Your hummus will probably be a little too thick without the addition of a couple of tablespoons of water.
Or, you can use some of the juice from the can of chickpeas.
Seasonings include a little salt to taste and then a dash of ground cumin or smoked paprika either mixed in or sprinkled over the top.
How to Make Hummus by Hand
How to make hummus without a blender or food processor requires a lot more elbow grease than making it with the help of a machine.
It will be more physically demanding and time-consuming to mash down the chickpeas to your desired consistency.
This is why we recommend softening the chickpeas first.
Though this step isn’t strictly necessary, it will save you time overall.
Step 1: Soften the chickpeas
If you are cooking your chickpeas, you can just cook them for a little longer than you usually would to make them go a little softer.
If you’re using canned chickpeas, the quickest and easiest way to soften them is to zap them in the microwave for 30 seconds or so.
If you are without electricity, heating them up on a stove or over the fire would also work.
Step 2: Half-mash the chickpeas
You can mash the chickpeas with a fork, a potato masher, or a pestle and mortar.
If you’re using a fork, it is easier to mash the chickpeas in a shallow bowl.
On the other hand, if you’re using a potato masher, we recommend mashing them in a saucepan.
This is because the masher won’t get into the rounded sections of the bowl.
Just don’t use a non-stick saucepan if your masher is metal, as you will run the risk of scratching some of the non-stick coating off of it.
Step 3: Crush and dice the garlic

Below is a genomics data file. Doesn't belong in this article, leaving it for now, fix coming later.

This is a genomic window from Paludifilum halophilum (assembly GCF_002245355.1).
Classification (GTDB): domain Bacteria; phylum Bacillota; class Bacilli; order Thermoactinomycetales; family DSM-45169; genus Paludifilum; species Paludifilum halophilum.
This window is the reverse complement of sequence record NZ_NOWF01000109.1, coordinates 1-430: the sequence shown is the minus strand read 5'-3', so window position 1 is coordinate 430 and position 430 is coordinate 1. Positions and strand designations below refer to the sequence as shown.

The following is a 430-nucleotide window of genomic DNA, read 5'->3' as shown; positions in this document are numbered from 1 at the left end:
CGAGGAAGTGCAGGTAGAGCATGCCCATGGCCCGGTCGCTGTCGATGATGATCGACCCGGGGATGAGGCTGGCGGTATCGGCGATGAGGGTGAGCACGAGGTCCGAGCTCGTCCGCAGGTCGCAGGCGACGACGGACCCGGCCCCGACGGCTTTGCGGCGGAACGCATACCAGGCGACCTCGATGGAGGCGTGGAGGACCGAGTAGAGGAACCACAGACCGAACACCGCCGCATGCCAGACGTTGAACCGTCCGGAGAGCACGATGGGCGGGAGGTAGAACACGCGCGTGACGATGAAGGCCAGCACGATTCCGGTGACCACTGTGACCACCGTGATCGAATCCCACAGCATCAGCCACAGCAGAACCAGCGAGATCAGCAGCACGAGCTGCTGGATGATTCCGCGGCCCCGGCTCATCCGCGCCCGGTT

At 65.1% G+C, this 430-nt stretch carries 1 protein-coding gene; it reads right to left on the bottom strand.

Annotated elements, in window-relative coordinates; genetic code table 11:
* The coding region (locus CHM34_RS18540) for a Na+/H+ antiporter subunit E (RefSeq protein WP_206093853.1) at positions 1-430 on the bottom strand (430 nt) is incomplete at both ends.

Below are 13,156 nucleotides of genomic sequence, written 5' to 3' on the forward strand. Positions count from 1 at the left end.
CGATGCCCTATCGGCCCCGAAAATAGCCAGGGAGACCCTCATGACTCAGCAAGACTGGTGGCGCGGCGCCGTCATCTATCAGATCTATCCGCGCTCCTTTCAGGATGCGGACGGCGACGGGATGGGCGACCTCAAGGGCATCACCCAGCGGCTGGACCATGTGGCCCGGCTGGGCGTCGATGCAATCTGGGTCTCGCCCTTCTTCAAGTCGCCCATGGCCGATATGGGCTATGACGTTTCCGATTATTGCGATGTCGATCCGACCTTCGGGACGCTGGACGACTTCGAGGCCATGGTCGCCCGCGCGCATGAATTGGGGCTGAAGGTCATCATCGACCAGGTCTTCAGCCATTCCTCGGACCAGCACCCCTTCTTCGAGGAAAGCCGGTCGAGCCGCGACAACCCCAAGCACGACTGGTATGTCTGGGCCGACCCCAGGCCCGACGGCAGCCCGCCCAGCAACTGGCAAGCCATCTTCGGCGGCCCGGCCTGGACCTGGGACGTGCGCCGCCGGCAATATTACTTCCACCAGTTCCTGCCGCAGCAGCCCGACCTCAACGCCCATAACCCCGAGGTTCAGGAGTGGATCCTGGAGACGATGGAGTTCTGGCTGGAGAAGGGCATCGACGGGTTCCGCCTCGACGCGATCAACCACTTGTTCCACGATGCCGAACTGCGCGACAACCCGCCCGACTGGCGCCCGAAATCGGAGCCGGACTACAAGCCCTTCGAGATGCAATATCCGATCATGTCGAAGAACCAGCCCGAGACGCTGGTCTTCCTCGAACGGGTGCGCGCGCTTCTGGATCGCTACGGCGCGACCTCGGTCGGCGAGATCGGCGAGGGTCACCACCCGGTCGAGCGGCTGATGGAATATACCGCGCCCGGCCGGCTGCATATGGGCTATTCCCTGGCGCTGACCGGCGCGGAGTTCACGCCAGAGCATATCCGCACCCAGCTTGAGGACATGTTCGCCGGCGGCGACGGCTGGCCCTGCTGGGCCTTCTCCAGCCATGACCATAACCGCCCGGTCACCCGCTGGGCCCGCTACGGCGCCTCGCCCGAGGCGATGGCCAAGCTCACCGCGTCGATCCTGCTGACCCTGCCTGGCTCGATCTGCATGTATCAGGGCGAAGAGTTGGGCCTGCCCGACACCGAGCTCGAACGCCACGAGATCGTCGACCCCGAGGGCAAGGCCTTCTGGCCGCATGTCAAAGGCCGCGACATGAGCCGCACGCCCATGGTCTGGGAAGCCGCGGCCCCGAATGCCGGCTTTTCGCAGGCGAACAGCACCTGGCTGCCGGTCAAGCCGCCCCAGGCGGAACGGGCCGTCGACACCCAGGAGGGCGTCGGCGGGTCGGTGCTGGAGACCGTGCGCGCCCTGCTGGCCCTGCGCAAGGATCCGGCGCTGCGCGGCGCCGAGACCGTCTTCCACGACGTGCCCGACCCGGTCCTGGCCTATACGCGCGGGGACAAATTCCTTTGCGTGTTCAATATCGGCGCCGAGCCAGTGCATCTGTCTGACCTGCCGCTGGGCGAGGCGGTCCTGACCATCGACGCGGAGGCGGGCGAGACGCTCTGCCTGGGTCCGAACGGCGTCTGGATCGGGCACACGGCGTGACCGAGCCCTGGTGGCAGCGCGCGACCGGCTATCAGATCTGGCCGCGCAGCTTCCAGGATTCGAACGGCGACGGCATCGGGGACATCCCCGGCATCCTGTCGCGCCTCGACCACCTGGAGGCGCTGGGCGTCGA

If you have a garlic press, you can send your garlic straight through it and into your chickpea mash.
Otherwise, crush the garlic with the side of a knife and dice it as small as you can before adding it to your chickpeas.
If you’ve roasted your garlic, it will mash really easily straight in with your chickpeas.
Step 4: Slowly add oil, tahini, and lemon
Now you can start adding some of the other ingredients to your half-mashed chickpeas.
Adding some of the more liquid ingredients at this point will help the chickpeas stick together so that they are even easier to mash.
Keep mashing it all together until the chickpeas are as smooth as you desire.
Add water to help you achieve the consistency you want.
You may find a slightly runnier hummus works better for saucing up sandwiches.
In contrast, a thicker hummus will stick to veggie dippers better.
Step 5: Season and serve
Once your hummus looks ready, you can add salt and any other herbs and spices you want.
However, remember to keep tasting it to make sure you don’t add too much.
Scrape your hummus into a serving bowl, drizzle a little olive oil on top, and sprinkle with ground cumin or smoked paprika before serving.
Can You Make Hummus Without Cooking the Chickpeas?
If you buy canned chickpeas, then they will already be cooked.
Dried chickpeas are much more affordable, but they do require a fair amount of prep.
Chickpeas, like many other uncooked legumes, grains, seeds, nuts, and potatoes, contain lectins, which is a potentially harmful toxin.
Lectins can cause damage in your gut and interfere with a variety of proteins that could possibly lead to diabetes and obesity in the long run.
More immediate symptoms of eating undercooked or raw chickpeas include nausea, gas, diarrhea, and vomiting.
So, unless you are planning on baking your hummus, make sure that your chickpeas are thoroughly cooked through first.
Preparation of dried beans includes around 10 hours of soaking and then 45 minutes or more of cooking.
Using canned chickpeas will save you time, but if you are interested in saving the most money, you can’t beat buying your chickpeas dried.
Don’t let the prep put you off, as you can also freeze cooked chickpeas for up to a year in an airtight container, letting you cook much larger batches.
Heavenly Homemade Hummus
So, there you have it. That’s how to make hummus without food processor in just five easy steps.
Hummus also freezes well, so when you have a bit of extra time on your hands, you can always make larger batches of hummus.
Depending on your tastes, you can also add crushed red chili flakes, pesto, sun-dried tomatoes, or roasted red bell peppers to mix it up a bit.
Homemade hummus, with or without the help of a food processor, will always taste amazing.